Please do not use any of the licensed supplies without purchasing them first.
First off, unzip all supplies.
Open the mask(s) you would like to use. You don’t have to use the ones I have chosen.
Select > All
Edit > Copy
This will save a “selection” of the white areas in the mask.
You can now close that mask.
Open a new 650 x 550 pixel canvas. Be sure it is set to 72ppi resolution. You can always resize later.
I usually add a color fill layer to the tag so it is easily changed should I use it on a different color website. Layer > New Fill Layer > Solid Color…
White usually works with most websites.
Place the paper on the canvas that you would like to use. You can either drag and drop it onto the canvas from your file browser, or you can use the File > Place… method. Just browse to the folder with the kit when prompted.
With the paper layer highlighted in the layers panel…
Select > Edit in Quick Mask Mode.
Edit > Paste
This will leave parts of the paper in red. This is good! If it doesn’t, then you will need to open and copy the mask again.
It seems that our mask was too big for the tag. Let’s fix that.
With the red “quick mask” still in effect, go to Edit > Free Transform
Fit the red mask inside your tag.
Select > Uncheck the Edit in Quick Mask Mode.
Layer > Layer Mask > Reveal Selection
This example is square, but you can also use this for other sizes and shapes.
Magic, right?? now you don’t have to worry about having an extra clipped layer.
Instead, you have a mask thumbnail attached to your paper layer.
Place another paper on your canvas and repeat the process with any other masks you want to use.
If you would like to thicken your mask, you can double click the black and white thumbnail in the layers panel and add this setting to the new window.
That’s it! How easy is that?
Now, time for the elements! This is where the real magic begins.
You can drag and drop items straight from your file browser into the canvas. This makes it faster to place items.
Instead of telling you exactly where to put what and what size to use, I am just going to show you a animated image of what I did. This way, you can create your own version of the tag without doing exactly what I have done.
When placing your elements, you can transform them again by going to Edit > Free Transform. Just be sure you hold the shift key to constrain the proportions.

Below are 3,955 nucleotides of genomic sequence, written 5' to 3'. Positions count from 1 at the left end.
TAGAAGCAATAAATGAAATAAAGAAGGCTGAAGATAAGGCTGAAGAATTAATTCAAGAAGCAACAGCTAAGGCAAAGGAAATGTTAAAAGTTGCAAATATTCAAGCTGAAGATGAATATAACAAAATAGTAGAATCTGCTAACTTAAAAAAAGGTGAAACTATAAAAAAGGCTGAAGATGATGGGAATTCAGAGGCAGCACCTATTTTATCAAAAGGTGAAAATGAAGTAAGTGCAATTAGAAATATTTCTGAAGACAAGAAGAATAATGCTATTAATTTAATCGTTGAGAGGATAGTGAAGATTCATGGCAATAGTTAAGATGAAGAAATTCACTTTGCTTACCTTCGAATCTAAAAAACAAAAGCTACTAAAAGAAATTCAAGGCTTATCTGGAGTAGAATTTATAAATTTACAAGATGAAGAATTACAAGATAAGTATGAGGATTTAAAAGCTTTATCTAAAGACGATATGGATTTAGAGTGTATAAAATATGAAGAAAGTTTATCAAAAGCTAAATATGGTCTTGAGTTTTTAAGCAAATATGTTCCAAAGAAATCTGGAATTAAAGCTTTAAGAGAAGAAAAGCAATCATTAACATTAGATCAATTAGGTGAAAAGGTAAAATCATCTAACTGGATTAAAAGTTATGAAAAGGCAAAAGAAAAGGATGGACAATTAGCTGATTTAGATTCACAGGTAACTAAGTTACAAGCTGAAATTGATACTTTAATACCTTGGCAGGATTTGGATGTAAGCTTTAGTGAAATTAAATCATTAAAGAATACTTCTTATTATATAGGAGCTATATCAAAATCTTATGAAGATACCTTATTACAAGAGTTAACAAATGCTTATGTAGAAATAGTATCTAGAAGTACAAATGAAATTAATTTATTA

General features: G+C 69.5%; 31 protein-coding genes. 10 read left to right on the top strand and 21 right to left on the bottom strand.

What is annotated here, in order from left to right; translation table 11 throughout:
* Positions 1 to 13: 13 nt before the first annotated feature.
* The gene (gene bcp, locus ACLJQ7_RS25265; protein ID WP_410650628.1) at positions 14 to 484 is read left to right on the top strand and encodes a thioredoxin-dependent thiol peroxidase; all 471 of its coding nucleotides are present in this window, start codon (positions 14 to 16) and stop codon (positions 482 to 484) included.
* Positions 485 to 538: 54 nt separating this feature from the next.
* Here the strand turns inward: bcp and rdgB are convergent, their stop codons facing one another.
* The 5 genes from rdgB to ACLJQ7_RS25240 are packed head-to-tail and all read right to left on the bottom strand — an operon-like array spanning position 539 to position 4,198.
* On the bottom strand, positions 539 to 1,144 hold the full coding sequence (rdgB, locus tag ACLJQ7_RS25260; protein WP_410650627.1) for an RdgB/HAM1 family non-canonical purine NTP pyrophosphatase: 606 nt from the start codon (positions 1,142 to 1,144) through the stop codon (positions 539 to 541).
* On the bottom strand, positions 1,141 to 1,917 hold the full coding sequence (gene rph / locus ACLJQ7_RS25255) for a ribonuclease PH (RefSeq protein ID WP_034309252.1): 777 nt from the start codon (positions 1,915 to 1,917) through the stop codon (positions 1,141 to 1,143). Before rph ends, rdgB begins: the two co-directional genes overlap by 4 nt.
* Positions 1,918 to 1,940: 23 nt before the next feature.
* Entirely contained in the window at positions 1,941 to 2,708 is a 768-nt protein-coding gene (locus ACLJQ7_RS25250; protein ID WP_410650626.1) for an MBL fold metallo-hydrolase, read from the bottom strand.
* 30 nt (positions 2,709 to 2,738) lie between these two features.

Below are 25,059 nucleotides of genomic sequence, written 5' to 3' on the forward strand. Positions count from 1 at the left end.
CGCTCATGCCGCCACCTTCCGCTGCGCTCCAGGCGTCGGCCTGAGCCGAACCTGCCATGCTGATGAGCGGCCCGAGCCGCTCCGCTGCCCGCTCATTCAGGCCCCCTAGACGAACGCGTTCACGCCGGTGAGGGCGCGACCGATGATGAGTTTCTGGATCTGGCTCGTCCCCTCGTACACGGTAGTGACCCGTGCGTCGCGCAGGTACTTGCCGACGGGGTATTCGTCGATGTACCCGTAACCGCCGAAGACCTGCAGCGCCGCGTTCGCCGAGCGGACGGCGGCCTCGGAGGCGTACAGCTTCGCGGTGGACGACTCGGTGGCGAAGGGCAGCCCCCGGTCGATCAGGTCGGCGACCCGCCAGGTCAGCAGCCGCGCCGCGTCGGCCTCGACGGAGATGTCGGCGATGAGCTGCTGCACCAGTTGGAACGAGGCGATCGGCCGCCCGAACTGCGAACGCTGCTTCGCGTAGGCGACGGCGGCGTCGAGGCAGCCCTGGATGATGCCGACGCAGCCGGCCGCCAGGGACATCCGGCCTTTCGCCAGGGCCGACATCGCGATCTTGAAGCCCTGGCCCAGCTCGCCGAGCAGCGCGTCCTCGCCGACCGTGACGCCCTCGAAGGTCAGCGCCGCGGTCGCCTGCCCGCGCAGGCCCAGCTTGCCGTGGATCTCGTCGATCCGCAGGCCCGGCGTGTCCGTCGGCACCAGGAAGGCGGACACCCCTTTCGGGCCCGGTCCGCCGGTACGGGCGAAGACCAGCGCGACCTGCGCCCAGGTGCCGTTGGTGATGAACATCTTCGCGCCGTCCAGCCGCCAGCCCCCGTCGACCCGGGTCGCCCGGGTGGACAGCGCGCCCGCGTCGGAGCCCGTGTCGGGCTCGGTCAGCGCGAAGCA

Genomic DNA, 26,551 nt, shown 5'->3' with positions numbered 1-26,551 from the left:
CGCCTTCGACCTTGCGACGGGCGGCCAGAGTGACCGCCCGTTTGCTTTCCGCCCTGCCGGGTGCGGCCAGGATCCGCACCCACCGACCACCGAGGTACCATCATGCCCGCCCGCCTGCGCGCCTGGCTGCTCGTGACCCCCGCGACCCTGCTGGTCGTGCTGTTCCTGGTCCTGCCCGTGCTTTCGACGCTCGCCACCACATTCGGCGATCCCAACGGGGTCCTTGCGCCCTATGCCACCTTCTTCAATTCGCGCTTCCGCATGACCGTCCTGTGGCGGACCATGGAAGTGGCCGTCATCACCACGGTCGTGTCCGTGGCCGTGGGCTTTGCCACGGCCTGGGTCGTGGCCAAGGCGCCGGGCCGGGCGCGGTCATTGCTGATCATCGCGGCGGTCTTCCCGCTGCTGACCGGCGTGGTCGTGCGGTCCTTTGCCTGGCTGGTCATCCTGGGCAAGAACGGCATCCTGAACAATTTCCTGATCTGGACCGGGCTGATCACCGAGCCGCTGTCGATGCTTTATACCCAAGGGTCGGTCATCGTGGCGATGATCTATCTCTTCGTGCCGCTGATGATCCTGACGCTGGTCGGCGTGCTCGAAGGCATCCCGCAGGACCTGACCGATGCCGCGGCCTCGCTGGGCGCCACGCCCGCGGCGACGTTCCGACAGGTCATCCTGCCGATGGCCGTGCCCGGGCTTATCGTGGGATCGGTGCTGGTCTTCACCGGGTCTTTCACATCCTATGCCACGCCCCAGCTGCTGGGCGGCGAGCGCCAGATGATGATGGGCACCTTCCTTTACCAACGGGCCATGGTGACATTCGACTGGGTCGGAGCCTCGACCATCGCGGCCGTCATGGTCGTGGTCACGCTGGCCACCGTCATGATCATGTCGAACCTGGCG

As you can see, it is pretty random. I just place the items where I think they might work.
Now, back to the frame element layer. You have a frame, right? If not, you can skip this part. We need to add a fill layer to the picture frame.
Highlight the layer UNDER the frame in your layers panel. Now drop the paper you would like to use onto the canvas.
Grab your selection wand from the tools panel. If you can’t find it, check out the basics page for a better understanding of the tools layout.
The Selection Wand options should look like this at the top of your window:
Click on the center portion of the frame.
In the upper menu of Photoshop, click on Selection > Modify > Expand…
Expand your selection by 2px.
Now highlight your paper layer.
Go to Layer > Layer Mask > Reveal Selection.
Now you have a fill to your frame. Easy Peasy!
We definitely want to add some shadows to our elements. Without shadowing, the tag will just look flat. The secret to a good tag, is a good shadow effect.
Right click (or ctrl+click) a layer and choose “Blending Options.”
I add a drop shadow and an outer glow. The glow enhances the effect a bit.
Now after you have hit OK, right click the layer again and choose “Copy Layer Style.”
Highlight all of your element layers (click the top one, then shift + click the bottom one) and right click again. This time, choose “Paste Layer Style.”
It makes a HUGE difference to add shadows:
Those shadows hanging over the edge are horrible, though, so let’s get rid of them.
Highlight all of your layers, except the background layer.
Go to Layer > Group Layers.
This adds a group to your layers panel. However, you will need to expand it by clicking on the little arrow beside the group icon.
Now that the group is expanded, let’s continue. Right click the black and white thumbnail of (one of) your masked paper layer and choose “Add mask to selection.”
As you can see, the marching ants are all around your layer!
Repeat this with any other masked paper layers, including any that are inside frames.
Now right click the next upper element layer’s thumbnail and choose “Add Transparency Mask.”
You can also use a keyboard shortcut.
Hold Shift and CTRL (cmd on mac) on your keyboard and simply click on the thumbnail of the next element layer. Repeat this for all element layers. DO NOT include the paper layer! This will select the entire canvas. We don’t want that.
This is what you should have now:
Highlight the group in your layers panel.
Go to Layer > Layer Mask > Reveal Selection.
This will chop off all of the unnecessary shadows and leave your tag clean in the background.
Now that we have all of that done, time to add the next details. Tube and text. Fun!
Choose where you want your main tube to be placed.
Now drag and drop your tube onto the canvas. Resize and adjust it to your liking. Always make sure you constrain your proportions while resizing. Hold the Shift key while you drag the corners.
Add the same drop shadow you did before.
If you notice any of your tube outside of the masked area of the group, you can fix that.
Right click the thumbnail and choose “Select Pixels.”